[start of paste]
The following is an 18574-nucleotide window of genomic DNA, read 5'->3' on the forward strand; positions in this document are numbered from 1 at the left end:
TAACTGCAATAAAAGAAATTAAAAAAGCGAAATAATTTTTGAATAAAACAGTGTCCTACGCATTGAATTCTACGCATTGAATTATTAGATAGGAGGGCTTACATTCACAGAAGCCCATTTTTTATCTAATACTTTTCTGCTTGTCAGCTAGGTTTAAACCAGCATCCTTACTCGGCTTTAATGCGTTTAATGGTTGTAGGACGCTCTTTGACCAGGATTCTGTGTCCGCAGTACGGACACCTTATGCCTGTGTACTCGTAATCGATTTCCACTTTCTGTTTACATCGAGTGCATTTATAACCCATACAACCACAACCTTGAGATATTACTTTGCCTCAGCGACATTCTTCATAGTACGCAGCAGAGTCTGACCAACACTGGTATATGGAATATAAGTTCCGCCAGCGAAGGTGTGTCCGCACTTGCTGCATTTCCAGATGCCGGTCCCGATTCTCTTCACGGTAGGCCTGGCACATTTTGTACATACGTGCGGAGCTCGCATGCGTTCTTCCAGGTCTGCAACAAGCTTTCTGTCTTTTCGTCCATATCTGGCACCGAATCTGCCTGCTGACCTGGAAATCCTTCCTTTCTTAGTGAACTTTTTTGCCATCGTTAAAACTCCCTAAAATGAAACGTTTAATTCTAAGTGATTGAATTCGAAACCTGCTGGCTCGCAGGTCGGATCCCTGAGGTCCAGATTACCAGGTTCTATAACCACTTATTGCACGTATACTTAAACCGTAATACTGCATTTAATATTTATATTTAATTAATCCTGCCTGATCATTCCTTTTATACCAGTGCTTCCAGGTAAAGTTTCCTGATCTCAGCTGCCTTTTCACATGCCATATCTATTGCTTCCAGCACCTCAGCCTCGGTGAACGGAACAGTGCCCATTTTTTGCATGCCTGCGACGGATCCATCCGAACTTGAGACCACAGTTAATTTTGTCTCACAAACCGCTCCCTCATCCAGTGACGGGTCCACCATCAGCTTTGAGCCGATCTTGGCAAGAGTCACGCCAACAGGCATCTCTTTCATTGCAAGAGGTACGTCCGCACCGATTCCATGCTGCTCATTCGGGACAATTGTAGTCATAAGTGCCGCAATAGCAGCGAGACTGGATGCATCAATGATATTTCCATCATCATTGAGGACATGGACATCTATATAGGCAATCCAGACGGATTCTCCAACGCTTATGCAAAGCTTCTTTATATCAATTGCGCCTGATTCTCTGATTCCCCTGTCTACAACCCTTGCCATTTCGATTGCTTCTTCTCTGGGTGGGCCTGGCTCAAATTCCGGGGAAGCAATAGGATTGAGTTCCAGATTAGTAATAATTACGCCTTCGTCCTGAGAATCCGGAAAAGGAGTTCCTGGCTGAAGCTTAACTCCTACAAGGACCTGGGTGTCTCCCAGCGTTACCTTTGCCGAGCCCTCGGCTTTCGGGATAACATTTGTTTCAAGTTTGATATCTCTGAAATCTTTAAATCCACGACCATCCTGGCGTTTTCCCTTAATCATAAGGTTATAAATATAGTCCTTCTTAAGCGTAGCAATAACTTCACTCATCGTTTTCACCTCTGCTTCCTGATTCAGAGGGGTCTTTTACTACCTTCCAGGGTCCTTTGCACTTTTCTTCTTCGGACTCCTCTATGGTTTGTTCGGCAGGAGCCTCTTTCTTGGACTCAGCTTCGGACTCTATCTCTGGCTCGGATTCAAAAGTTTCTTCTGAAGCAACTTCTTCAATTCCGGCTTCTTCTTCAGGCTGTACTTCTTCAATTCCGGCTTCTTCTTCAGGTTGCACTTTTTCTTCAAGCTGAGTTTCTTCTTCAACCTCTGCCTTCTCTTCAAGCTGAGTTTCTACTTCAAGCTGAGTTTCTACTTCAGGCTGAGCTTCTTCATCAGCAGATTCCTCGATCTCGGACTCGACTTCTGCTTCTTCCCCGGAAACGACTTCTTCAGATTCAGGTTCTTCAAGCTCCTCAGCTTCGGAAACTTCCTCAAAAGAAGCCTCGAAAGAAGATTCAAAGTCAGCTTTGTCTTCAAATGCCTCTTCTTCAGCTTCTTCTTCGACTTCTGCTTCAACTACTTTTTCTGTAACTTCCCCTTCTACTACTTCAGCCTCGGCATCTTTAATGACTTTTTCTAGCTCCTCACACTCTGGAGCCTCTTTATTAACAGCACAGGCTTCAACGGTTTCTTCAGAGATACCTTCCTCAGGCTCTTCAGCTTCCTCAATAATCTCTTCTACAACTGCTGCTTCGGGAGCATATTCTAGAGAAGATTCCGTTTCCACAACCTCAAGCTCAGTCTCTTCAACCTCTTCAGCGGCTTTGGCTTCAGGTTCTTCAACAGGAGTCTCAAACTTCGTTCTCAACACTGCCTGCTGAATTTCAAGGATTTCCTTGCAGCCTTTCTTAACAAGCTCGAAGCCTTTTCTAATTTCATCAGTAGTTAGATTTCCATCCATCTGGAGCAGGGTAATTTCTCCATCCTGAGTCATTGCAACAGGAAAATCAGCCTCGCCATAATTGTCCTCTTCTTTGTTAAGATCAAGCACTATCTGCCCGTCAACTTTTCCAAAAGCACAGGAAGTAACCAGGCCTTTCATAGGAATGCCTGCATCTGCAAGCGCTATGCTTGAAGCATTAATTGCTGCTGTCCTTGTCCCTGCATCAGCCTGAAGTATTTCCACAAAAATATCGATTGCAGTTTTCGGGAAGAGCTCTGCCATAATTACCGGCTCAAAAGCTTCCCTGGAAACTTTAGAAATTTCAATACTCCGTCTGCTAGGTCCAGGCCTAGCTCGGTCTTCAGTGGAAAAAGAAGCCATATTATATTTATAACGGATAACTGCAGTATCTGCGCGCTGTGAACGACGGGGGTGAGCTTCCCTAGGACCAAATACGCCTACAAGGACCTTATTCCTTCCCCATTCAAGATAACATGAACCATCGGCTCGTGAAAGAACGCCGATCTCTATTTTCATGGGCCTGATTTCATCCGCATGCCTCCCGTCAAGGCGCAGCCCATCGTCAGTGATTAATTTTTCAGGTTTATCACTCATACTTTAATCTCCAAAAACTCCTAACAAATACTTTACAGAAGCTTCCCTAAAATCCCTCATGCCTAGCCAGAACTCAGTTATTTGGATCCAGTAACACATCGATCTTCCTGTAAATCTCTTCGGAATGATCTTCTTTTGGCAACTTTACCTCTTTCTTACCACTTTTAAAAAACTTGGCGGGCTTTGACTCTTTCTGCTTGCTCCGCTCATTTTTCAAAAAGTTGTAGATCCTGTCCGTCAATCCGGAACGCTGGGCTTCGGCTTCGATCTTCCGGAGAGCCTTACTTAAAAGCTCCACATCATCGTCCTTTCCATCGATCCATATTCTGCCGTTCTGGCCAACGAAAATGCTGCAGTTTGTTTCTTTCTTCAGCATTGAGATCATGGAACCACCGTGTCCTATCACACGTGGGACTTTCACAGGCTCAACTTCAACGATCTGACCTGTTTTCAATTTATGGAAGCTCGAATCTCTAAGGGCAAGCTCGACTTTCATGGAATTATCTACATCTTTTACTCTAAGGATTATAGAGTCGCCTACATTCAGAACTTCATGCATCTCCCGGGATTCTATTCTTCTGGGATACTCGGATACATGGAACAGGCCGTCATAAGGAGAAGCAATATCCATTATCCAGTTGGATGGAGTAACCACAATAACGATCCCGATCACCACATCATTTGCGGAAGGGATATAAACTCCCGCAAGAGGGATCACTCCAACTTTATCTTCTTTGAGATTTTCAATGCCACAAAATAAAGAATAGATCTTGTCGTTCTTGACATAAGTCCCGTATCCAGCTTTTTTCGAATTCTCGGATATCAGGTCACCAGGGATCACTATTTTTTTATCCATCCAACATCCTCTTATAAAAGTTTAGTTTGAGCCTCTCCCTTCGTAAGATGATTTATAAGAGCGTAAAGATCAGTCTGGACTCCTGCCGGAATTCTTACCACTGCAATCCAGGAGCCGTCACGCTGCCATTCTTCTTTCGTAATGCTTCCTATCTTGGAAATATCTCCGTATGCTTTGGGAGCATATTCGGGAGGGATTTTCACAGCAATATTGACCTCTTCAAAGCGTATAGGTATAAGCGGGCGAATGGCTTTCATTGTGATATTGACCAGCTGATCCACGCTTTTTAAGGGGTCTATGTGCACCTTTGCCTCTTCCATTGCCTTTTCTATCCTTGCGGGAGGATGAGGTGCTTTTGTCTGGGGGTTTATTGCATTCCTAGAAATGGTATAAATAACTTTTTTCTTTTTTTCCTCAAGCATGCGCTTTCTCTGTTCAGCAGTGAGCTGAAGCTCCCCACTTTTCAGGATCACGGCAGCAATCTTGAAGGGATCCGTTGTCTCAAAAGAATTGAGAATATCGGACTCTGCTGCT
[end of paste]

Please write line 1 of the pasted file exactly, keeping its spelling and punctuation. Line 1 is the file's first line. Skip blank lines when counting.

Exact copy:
The following is an 18574-nucleotide window of genomic DNA, read 5'->3' on the forward strand; positions in this document are numbered from 1 at the left end: